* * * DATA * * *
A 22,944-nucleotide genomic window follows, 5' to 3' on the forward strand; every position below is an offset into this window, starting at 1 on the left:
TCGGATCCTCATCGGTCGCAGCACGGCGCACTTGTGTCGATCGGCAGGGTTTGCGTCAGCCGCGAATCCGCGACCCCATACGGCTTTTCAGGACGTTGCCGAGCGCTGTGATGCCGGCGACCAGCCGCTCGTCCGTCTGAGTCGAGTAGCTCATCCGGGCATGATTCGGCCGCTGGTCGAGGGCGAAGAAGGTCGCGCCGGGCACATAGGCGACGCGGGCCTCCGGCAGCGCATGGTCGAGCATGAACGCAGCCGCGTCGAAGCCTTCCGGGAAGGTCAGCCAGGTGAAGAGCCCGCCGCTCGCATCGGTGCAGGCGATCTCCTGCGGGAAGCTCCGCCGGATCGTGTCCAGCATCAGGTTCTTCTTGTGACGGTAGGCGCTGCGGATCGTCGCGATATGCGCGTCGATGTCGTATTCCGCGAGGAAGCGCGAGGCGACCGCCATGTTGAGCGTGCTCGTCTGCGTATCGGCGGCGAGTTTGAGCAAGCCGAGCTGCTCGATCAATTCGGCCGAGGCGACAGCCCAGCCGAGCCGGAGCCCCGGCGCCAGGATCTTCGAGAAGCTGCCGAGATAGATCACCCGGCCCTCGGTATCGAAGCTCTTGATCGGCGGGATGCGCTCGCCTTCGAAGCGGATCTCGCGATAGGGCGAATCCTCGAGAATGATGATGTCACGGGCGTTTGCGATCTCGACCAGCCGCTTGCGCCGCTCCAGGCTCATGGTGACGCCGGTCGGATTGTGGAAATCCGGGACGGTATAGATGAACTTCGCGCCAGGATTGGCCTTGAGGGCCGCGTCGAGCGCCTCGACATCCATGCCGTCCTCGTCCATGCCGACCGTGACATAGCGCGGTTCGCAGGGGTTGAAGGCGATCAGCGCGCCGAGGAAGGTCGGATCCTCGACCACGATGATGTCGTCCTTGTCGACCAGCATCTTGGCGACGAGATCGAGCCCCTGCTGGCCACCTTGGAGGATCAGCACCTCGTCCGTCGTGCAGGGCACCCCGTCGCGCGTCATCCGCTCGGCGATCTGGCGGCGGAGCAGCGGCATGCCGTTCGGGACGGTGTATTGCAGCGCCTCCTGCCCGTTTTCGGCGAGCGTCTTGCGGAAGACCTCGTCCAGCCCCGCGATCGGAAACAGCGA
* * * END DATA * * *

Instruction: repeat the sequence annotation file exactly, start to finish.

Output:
A 22,944-nucleotide genomic window follows, 5' to 3' on the forward strand; every position below is an offset into this window, starting at 1 on the left:
TCGGATCCTCATCGGTCGCAGCACGGCGCACTTGTGTCGATCGGCAGGGTTTGCGTCAGCCGCGAATCCGCGACCCCATACGGCTTTTCAGGACGTTGCCGAGCGCTGTGATGCCGGCGACCAGCCGCTCGTCCGTCTGAGTCGAGTAGCTCATCCGGGCATGATTCGGCCGCTGGTCGAGGGCGAAGAAGGTCGCGCCGGGCACATAGGCGACGCGGGCCTCCGGCAGCGCATGGTCGAGCATGAACGCAGCCGCGTCGAAGCCTTCCGGGAAGGTCAGCCAGGTGAAGAGCCCGCCGCTCGCATCGGTGCAGGCGATCTCCTGCGGGAAGCTCCGCCGGATCGTGTCCAGCATCAGGTTCTTCTTGTGACGGTAGGCGCTGCGGATCGTCGCGATATGCGCGTCGATGTCGTATTCCGCGAGGAAGCGCGAGGCGACCGCCATGTTGAGCGTGCTCGTCTGCGTATCGGCGGCGAGTTTGAGCAAGCCGAGCTGCTCGATCAATTCGGCCGAGGCGACAGCCCAGCCGAGCCGGAGCCCCGGCGCCAGGATCTTCGAGAAGCTGCCGAGATAGATCACCCGGCCCTCGGTATCGAAGCTCTTGATCGGCGGGATGCGCTCGCCTTCGAAGCGGATCTCGCGATAGGGCGAATCCTCGAGAATGATGATGTCACGGGCGTTTGCGATCTCGACCAGCCGCTTGCGCCGCTCCAGGCTCATGGTGACGCCGGTCGGATTGTGGAAATCCGGGACGGTATAGATGAACTTCGCGCCAGGATTGGCCTTGAGGGCCGCGTCGAGCGCCTCGACATCCATGCCGTCCTCGTCCATGCCGACCGTGACATAGCGCGGTTCGCAGGGGTTGAAGGCGATCAGCGCGCCGAGGAAGGTCGGATCCTCGACCACGATGATGTCGTCCTTGTCGACCAGCATCTTGGCGACGAGATCGAGCCCCTGCTGGCCACCTTGGAGGATCAGCACCTCGTCCGTCGTGCAGGGCACCCCGTCGCGCGTCATCCGCTCGGCGATCTGGCGGCGGAGCAGCGGCATGCCGTTCGGGACGGTGTATTGCAGCGCCTCCTGCCCGTTTTCGGCGAGCGTCTTGCGGAAGACCTCGTCCAGCCCCGCGATCGGAAACAGCGA